Alcohol

No amount of alcohol is ‘safe’ during pregnancy.

  • The safest thing for your baby is that you don’t drink at all.
  • What you drink goes directly into your baby’s blood stream.
  • The most dangerous time to have alcohol is during the early stages of pregnancy.
  • Getting drunk during pregnancy is very dangerous for your baby.

Heavy use of alcohol in pregnancy can cause serious and permanent damage to your baby. It can affect their intellectual and physical development.

If you can’t stop, talk to a health professional.

What you can do

  • Drinking less or stopping your alcohol use at any stage of your pregnancy, even late pregnancy, will be good for your baby.
  • It is very dangerous for your baby if you drink in the early weeks of pregnancy.
  • Getting drunk at any time during pregnancy can make your baby sick.

Breastfeeding

Breastfeeding is the best way to feed your baby; it is also good for your health.
Women who are breastfeeding are advised not to drink at all. Alcohol passes directly into your bloodstream and breast milk.
If you drink alcohol, wait two hours for every standard drink before breastfeeding.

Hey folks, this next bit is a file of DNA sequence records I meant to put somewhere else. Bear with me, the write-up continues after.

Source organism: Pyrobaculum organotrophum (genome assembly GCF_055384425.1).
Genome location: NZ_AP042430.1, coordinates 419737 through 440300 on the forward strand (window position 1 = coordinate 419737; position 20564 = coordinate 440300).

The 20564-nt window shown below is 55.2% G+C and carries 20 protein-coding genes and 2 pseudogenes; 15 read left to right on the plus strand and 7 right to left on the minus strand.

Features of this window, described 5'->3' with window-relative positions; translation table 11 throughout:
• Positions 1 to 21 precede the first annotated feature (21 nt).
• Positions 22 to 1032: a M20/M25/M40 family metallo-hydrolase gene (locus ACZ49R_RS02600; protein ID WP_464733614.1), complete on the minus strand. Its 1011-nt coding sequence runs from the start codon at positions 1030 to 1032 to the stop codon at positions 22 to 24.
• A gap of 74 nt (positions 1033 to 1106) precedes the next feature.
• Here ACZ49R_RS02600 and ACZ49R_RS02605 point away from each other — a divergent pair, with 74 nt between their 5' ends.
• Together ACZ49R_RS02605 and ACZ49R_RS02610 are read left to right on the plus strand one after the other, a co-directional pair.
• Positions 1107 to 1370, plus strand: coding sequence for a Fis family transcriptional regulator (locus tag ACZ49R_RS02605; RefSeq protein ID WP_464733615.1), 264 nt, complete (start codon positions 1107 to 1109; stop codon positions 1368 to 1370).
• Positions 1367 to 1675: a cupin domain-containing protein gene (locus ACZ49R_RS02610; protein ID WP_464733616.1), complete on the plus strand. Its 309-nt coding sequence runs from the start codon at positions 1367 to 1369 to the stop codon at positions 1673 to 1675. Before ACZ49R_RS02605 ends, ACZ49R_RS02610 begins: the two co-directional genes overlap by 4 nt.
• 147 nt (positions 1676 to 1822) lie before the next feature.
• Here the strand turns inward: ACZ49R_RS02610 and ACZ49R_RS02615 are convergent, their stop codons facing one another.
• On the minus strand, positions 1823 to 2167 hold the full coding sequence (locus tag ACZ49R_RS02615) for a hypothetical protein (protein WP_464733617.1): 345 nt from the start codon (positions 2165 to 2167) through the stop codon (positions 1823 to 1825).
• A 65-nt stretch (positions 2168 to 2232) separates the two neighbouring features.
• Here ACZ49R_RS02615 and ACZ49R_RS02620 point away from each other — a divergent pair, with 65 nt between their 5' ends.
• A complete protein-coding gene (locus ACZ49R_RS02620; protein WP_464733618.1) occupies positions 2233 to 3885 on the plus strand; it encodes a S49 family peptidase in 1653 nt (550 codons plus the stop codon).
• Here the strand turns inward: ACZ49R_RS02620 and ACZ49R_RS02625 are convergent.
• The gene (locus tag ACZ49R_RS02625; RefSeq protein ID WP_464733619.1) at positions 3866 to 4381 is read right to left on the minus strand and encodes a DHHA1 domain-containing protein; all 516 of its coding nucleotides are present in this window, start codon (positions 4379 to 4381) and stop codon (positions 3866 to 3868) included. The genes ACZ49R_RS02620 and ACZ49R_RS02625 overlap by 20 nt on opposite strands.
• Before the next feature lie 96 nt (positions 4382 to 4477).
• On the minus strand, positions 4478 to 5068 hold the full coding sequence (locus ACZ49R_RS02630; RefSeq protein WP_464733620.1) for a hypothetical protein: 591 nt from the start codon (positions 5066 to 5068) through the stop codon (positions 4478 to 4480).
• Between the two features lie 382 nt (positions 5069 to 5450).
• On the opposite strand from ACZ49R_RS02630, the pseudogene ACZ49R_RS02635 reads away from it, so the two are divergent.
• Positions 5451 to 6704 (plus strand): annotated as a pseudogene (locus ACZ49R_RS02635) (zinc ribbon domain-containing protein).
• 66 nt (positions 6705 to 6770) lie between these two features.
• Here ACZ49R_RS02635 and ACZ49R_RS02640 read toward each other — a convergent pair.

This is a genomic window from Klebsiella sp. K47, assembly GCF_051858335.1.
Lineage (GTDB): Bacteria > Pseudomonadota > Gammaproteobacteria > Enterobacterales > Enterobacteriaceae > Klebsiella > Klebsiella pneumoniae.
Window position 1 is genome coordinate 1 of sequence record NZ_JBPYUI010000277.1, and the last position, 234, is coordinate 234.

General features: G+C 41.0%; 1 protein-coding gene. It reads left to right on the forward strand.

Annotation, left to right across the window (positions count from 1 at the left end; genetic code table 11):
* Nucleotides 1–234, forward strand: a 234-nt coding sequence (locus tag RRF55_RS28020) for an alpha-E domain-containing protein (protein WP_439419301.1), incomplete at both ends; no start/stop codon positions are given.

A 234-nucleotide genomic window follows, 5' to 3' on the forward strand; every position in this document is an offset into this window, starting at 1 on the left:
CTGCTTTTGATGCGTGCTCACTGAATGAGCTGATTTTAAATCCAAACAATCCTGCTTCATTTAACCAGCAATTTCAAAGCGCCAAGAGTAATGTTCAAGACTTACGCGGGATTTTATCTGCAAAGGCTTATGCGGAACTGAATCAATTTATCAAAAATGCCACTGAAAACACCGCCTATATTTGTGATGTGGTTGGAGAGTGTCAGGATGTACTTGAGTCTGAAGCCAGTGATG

• One standard drink – wait two hours.
  • Two standard drinks – wait four hours.

If you are planning to drink for a special occasion, express milk beforehand and feed this to your baby while there is alcohol still in your system.

Even if you feel slightly drunk or tipsy it’s better to avoid breastfeeding.

What you drink your baby drinks too

When you are pregnant alcohol goes directly into your baby’s bloodstream. When you breastfeed, alcohol gets into your breast milk.


Disclaimer

The Women’s does not accept any liability to any person for the information or advice (or use of such information or advice) which is provided on the Website or incorporated into it by reference. The Women’s provide this information on the understanding that all persons accessing it take responsibility for assessing its relevance and accuracy. Women are encouraged to discuss their health needs with a health practitioner. If you have concerns about your health, you should seek advice from your health care provider or if you require urgent care you should go to the nearest Emergency Dept.

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